University of Iowa News Release
Feb. 13, 2006
Nominees Sought For Award Recognizing Graduate Students Who Mentor
Working on an undergraduate or graduate degree can be daunting, even for the most confident and intellectually capable students.
To help smooth the way, a number of senior graduate students at the University of Iowa serve as mentors to newer students. Having "been there and done that," mentors are in an ideal position to offer advice, guidance and encouragement to less experienced students while they learn, study and conduct research.
Starting this year, the UI Iowa Graduate Student Senate is inaugurating an award to formally recognize graduate students in every discipline who have demonstrated outstanding work as mentors to undergraduate and junior graduate students.
The award, funded by the UI Graduate College and the Office of the Vice President for Research, offers a cash prize of $250 for first place and $100 for second place. Awards will be presented to winners during Graduate Student Recognition Week on Saturday, March 25 at the Jakobsen Conference Awards Ceremony.
Nominations are due by 5 p.m. Feb. 24 at 205 Gilmore Hall and can be submitted by faculty advisors or Department Executive Officers. A complete nomination form is available online at http://www.uiowa.edu/~gss/awards.
Sarah Vigmostad, president of Graduate Student Senate and a fifth-year graduate student in biomedical engineering, estimates that 25 percent of senior graduate students have mentored students in some capacity.
"We wanted to have an award that emphasized the importance of mentoring as part of senior graduate students' academic careers," said Vigmostad, who has mentored senior design students. "There are teaching assistant awards for students who excel at teaching. We wanted something equivalent for those who go the extra mile as mentors and dedicate time and energy toward helping students succeed."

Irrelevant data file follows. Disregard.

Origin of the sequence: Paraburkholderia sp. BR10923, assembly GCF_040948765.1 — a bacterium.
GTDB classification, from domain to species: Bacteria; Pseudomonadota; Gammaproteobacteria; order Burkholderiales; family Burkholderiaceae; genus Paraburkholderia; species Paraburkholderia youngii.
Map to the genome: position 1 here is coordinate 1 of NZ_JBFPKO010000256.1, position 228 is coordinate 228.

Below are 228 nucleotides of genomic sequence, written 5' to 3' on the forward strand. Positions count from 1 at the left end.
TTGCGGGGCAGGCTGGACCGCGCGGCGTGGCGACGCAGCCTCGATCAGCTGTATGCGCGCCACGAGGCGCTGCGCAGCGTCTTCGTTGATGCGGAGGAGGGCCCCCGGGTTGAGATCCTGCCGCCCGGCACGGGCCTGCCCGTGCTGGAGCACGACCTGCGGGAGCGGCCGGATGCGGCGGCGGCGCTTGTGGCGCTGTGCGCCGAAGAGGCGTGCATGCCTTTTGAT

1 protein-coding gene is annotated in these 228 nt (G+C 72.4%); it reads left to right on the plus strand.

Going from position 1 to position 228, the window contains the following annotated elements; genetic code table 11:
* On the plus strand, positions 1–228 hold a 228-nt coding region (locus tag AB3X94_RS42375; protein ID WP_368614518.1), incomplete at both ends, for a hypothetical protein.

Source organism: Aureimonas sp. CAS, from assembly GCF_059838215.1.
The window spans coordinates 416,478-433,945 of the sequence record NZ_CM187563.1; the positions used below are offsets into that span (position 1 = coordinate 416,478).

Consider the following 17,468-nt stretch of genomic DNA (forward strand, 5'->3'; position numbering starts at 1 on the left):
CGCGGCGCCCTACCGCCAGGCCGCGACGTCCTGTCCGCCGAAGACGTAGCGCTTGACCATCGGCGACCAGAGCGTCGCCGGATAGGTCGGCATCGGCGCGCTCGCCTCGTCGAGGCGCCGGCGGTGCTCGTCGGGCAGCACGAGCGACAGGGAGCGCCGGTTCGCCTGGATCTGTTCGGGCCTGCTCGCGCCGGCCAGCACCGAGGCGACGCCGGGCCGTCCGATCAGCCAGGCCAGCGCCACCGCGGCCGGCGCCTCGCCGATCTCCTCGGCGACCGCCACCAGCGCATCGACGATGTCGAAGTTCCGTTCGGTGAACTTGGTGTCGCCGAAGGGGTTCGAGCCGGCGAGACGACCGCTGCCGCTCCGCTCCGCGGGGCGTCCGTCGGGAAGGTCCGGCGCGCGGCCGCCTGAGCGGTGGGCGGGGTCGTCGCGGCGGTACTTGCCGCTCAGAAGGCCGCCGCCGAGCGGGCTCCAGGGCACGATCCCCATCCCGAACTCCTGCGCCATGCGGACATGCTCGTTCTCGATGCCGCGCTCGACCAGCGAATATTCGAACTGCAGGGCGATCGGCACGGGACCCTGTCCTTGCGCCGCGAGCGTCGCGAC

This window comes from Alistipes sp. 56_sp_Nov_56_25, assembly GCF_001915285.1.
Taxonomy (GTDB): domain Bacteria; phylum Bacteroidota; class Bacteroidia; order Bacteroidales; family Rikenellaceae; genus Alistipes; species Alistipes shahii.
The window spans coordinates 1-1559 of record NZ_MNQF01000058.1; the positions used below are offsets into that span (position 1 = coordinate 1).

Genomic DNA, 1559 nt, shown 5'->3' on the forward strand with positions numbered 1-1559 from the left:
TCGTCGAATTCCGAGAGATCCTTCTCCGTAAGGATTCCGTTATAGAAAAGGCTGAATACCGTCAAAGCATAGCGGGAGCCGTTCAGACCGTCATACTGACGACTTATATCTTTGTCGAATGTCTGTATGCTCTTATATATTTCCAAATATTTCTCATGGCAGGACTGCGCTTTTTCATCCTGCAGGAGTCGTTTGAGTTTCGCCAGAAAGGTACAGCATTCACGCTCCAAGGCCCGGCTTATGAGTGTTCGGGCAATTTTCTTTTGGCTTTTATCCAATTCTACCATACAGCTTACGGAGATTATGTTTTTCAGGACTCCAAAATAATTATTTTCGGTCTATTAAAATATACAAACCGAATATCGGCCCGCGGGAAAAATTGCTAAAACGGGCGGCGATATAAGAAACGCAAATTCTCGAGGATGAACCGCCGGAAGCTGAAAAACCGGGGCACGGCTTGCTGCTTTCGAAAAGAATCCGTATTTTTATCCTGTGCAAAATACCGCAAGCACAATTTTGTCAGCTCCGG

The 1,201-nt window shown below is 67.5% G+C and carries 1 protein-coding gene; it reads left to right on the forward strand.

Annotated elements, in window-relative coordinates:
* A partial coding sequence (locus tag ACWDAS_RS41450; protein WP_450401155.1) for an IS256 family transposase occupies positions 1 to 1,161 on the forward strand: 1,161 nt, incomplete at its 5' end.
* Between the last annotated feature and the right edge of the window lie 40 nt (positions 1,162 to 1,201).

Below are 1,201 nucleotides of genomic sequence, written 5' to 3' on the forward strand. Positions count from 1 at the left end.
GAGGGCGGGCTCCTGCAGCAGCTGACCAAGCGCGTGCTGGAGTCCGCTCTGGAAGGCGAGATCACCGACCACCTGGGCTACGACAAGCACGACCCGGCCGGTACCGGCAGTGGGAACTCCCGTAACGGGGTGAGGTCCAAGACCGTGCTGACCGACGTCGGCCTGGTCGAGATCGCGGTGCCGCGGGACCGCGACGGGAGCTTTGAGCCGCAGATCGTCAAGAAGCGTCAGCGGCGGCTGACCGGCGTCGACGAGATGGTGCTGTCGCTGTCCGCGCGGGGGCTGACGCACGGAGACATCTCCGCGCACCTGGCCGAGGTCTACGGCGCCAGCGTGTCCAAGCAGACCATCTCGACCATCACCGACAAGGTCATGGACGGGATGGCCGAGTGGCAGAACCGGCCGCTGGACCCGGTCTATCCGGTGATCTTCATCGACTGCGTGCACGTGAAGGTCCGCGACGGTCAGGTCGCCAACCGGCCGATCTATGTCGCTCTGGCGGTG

She said mentors are expected to motivate other students, lead by example and devote time toward answering questions and allaying junior students' concerns.
"Because senior graduate students have already gone through much of what the other student is facing and have learned a lot along the way, they can help them get through the bad days and not feel as though they're going through all of it alone," Vigmostad said.
She said mentors also benefit from the mentoring experience, especially those who plan to become the kind of faculty members and researchers who can keep students engaged and motivated.
"It's a good way to see if you're really cut out for academics," Vigmostad said.
For more information about the mentoring award, call 319-331-1899, or email email@example.com.
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MEDIA CONTACT: Stephen Pradarelli, 319-384-0007, firstname.lastname@example.org.